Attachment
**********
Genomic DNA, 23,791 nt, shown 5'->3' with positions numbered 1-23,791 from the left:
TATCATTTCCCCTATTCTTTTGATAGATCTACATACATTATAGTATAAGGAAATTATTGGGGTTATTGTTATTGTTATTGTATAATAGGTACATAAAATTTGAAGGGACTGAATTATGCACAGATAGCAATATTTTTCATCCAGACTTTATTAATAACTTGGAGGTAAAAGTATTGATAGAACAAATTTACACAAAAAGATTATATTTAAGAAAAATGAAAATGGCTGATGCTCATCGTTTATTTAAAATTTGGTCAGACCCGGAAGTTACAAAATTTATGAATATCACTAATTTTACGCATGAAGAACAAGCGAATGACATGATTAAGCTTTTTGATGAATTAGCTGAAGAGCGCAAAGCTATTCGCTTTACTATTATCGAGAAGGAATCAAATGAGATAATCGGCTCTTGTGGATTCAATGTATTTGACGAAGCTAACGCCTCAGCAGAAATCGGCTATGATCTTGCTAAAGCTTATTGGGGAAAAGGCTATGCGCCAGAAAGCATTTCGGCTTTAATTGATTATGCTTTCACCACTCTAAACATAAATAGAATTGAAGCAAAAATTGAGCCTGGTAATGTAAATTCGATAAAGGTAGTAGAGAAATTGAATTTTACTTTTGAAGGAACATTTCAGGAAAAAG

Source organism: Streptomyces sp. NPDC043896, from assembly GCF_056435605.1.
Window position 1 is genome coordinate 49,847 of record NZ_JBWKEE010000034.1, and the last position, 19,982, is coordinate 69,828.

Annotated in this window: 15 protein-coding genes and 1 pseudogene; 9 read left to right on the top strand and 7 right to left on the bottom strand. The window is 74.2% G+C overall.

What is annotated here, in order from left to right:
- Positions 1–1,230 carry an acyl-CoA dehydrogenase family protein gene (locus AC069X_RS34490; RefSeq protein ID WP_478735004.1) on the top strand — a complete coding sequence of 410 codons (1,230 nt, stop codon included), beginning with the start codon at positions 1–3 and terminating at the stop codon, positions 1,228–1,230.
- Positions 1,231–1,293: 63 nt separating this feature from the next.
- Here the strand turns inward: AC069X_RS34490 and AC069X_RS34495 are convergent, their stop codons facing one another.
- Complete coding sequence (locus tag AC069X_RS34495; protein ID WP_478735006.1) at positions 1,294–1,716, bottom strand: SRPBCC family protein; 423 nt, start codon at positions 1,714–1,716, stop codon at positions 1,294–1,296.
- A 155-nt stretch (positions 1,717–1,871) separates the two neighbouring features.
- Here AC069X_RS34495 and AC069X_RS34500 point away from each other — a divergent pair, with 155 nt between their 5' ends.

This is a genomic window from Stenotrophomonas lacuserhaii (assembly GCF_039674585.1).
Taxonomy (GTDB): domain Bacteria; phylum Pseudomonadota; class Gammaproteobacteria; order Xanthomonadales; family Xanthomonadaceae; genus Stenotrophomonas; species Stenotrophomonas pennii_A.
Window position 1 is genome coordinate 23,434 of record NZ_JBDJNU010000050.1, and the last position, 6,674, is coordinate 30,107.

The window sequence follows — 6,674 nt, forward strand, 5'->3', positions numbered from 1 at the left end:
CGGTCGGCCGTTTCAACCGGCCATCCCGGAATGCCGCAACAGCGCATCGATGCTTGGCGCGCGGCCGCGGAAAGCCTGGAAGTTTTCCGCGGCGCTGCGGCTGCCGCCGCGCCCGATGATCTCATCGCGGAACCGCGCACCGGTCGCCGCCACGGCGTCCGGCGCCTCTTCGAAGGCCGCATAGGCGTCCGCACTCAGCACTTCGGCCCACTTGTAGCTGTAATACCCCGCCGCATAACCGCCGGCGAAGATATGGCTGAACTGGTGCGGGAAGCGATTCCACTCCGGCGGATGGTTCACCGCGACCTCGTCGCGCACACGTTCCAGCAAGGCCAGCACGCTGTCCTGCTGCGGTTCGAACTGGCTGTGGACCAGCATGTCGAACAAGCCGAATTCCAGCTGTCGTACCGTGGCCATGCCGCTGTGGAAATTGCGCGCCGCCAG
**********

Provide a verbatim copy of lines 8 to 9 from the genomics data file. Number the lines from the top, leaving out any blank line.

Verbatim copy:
- Positions 1,231–1,293: 63 nt separating this feature from the next.
- Here the strand turns inward: AC069X_RS34490 and AC069X_RS34495 are convergent, their stop codons facing one another.